PC Games

Published on October 1st, 2018 | by Chris O'Connor

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Hellblade: Senua’s Sacrifice VR Edition (HTC Vive)

Hellblade: Senua’s Sacrifice VR Edition (HTC Vive) Chris O'Connor
Gameplay
Graphics
Audio
Value

Summary: Battling more than just the physical Hellblade will take you far beyond most games and may shake you to your core.

4.6

Pscyhological battle


It’s not often a game starts by warning you that the contents deal with psychological conditions and may be a trigger for some players. I didn’t get to play Hellblade in 2D so the VR experience was my first exposure to Senua’s Sacrifice and I can say that even just from the very start of the game, that warning is very apt. I don’t know how the introduction played out in terms of immersion on a standard monitor… but when you shut out the outside world and restrict vision to just what is in the headset as VR does… hearing voices all around you is quite… impactful!

This game is all about the immersion, at least to me it is. When a game wins BAFTA’s you know there’s got to be some quality to it and once you start Hellblade you get a very clear impression of why it won awards. The story is thoughtful and thought provoking, the presentation of it is engaging and can certainly be confronting. You play as Senua, heading into Hellheim (Nordic Hell) to save the soul of your lost lover. All the while you are accompanied by a group of voices that either attempt to help or hinder you (by simply belittling and undermining your actions).

The game works wonderfully in VR because of that shutting out of everything else that you get when you don a VR headset… distractions out of the corner of your eye are removed, sound is brought down to (ideally) just what is in your headset and you enter the world presented to you. The one issue I had was with the camera which took a little getting used to… eventually I found that you could move it somewhat with the keyboard and that helped me put it in more comfortable positions for attempting certain tasks in the game. The fact that the game is played in 3rd person is not actually a breaker of the immersion, in some ways it may actually ad to it. Which is not to say that a first person game with voices seemingly in your head wouldn’t be very immersive… but it’s just that the way the story plays out it seems to fit quite well that you are somewhat detached from your physical representation.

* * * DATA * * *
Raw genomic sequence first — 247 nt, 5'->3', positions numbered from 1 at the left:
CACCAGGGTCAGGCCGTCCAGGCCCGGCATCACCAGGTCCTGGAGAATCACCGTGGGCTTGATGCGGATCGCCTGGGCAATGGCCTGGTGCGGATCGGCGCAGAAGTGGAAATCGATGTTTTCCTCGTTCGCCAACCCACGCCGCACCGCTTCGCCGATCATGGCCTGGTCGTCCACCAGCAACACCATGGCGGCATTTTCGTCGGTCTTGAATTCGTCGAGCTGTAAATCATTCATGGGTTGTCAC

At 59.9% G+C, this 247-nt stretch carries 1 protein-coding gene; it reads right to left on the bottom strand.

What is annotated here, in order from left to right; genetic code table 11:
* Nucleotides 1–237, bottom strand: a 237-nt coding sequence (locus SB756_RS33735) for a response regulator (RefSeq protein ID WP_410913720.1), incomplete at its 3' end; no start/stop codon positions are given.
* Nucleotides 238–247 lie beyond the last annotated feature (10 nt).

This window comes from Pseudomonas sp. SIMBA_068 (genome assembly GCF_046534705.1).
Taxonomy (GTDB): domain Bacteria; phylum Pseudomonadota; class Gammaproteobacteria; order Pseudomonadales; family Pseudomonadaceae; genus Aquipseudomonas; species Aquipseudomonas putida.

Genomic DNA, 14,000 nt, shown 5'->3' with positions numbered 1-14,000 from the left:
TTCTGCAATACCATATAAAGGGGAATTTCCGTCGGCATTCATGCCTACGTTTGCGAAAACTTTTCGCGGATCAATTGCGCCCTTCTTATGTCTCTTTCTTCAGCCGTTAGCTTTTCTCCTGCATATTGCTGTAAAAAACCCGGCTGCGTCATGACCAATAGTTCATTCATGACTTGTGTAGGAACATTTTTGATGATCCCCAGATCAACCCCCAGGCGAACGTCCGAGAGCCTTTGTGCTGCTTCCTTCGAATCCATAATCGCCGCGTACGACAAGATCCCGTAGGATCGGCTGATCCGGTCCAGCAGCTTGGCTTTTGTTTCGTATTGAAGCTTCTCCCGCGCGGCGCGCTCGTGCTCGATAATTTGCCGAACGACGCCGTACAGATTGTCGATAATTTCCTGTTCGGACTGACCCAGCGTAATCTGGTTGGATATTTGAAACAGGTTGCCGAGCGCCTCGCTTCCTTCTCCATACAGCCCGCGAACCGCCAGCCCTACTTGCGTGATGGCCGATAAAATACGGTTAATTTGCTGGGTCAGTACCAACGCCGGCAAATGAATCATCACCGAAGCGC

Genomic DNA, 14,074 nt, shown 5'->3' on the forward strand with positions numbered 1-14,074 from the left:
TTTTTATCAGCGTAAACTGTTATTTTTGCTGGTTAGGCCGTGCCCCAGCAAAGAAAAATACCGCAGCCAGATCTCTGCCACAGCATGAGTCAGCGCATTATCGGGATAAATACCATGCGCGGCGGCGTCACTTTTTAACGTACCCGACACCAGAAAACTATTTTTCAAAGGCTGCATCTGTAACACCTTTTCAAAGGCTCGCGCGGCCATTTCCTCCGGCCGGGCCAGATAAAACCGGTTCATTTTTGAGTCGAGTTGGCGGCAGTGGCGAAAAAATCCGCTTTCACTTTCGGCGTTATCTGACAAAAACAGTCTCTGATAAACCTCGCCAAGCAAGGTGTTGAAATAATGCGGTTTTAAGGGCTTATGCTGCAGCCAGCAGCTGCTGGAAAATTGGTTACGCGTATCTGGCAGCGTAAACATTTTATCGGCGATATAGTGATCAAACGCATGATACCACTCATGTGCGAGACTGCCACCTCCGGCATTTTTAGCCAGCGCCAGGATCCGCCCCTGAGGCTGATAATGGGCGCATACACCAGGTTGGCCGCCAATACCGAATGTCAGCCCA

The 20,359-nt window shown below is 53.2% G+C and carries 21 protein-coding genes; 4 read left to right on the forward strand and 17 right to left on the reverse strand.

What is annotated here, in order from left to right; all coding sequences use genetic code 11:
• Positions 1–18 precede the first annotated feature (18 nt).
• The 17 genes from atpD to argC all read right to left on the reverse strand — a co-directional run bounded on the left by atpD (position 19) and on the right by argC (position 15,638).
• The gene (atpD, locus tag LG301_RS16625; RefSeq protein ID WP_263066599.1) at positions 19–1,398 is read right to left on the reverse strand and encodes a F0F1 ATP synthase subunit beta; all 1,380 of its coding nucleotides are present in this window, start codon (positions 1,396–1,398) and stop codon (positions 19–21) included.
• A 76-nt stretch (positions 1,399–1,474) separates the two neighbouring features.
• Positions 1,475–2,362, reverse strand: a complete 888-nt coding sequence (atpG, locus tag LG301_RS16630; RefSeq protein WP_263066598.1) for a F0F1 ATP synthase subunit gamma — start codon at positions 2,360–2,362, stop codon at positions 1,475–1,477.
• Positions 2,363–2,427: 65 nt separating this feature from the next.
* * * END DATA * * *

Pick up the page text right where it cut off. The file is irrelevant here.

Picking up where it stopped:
Arguably sound is where Hellblade really sets itself apart from any potential competition. The visuals are stunning, don’t get me wrong… but from the moment the game starts and you hear those voices seemingly in your own head… you get a great feel for what is to come. It’s like having a group of critics in your head at all times… some saying you are doing ok and others that are really not impressed at all with you and what you are doing. Even in the heat of battle these voices will be talking to you… in that sense they can help you though as they can tip you off to where a danger lies.

I’m always interested in mythology and folk lore, but to actually be able to play through an experience like Hellblade that is so deep in the mythology but then adds psychological trauma to that… it’s both fascinating, educating and deeply engaging on many levels. I would actually recommend Hellblade not just to people who love good narrative games, but people who want to get a better appreciation of what psychosis can be like… but keeping in mind that if you are subject to being triggered then perhaps you should steer clear of this game because I could easily imagine the experience would be a bit too real and probably a bit too close to home.


About the Author

Father of four, husband of one and all round oddity. Gaming at home since about 1982 with a Sinclair ZX Spectrum. Moving on to the more traditional PC genre in the years that followed with the classic Jump Joe and Alley Cat. CGA, EGA, VGA and beyond PC's have been central to my gaming but I've also enjoyed consoles and hand helds along the way (who remembers the Atari Lynx?). Would have been actor/film maker, jack of many trades master of none.



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